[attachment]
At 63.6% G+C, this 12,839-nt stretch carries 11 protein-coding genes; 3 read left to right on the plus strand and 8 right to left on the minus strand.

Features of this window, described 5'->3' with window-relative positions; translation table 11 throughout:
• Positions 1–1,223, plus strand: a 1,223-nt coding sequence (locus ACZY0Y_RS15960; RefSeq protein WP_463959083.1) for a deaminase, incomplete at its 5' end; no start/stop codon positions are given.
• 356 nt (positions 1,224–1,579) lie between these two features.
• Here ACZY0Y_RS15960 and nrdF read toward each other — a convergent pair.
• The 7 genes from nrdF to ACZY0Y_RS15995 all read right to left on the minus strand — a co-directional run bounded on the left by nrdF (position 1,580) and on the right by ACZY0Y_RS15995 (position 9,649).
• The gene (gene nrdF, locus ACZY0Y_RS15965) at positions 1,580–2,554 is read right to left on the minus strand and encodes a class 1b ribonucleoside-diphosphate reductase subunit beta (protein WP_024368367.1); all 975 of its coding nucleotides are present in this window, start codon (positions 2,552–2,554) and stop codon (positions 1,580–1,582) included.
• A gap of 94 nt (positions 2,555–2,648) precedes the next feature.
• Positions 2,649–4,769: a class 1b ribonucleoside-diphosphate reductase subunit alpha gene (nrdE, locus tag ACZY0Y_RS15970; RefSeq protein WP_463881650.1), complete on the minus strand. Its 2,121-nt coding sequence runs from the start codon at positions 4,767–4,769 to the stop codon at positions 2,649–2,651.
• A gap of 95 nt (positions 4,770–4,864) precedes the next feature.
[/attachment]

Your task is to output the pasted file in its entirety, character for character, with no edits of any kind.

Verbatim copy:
At 63.6% G+C, this 12,839-nt stretch carries 11 protein-coding genes; 3 read left to right on the plus strand and 8 right to left on the minus strand.

Features of this window, described 5'->3' with window-relative positions; translation table 11 throughout:
• Positions 1–1,223, plus strand: a 1,223-nt coding sequence (locus ACZY0Y_RS15960; RefSeq protein WP_463959083.1) for a deaminase, incomplete at its 5' end; no start/stop codon positions are given.
• 356 nt (positions 1,224–1,579) lie between these two features.
• Here ACZY0Y_RS15960 and nrdF read toward each other — a convergent pair.
• The 7 genes from nrdF to ACZY0Y_RS15995 all read right to left on the minus strand — a co-directional run bounded on the left by nrdF (position 1,580) and on the right by ACZY0Y_RS15995 (position 9,649).
• The gene (gene nrdF, locus ACZY0Y_RS15965) at positions 1,580–2,554 is read right to left on the minus strand and encodes a class 1b ribonucleoside-diphosphate reductase subunit beta (protein WP_024368367.1); all 975 of its coding nucleotides are present in this window, start codon (positions 2,552–2,554) and stop codon (positions 1,580–1,582) included.
• A gap of 94 nt (positions 2,555–2,648) precedes the next feature.
• Positions 2,649–4,769: a class 1b ribonucleoside-diphosphate reductase subunit alpha gene (nrdE, locus tag ACZY0Y_RS15970; RefSeq protein WP_463881650.1), complete on the minus strand. Its 2,121-nt coding sequence runs from the start codon at positions 4,767–4,769 to the stop codon at positions 2,649–2,651.
• A gap of 95 nt (positions 4,770–4,864) precedes the next feature.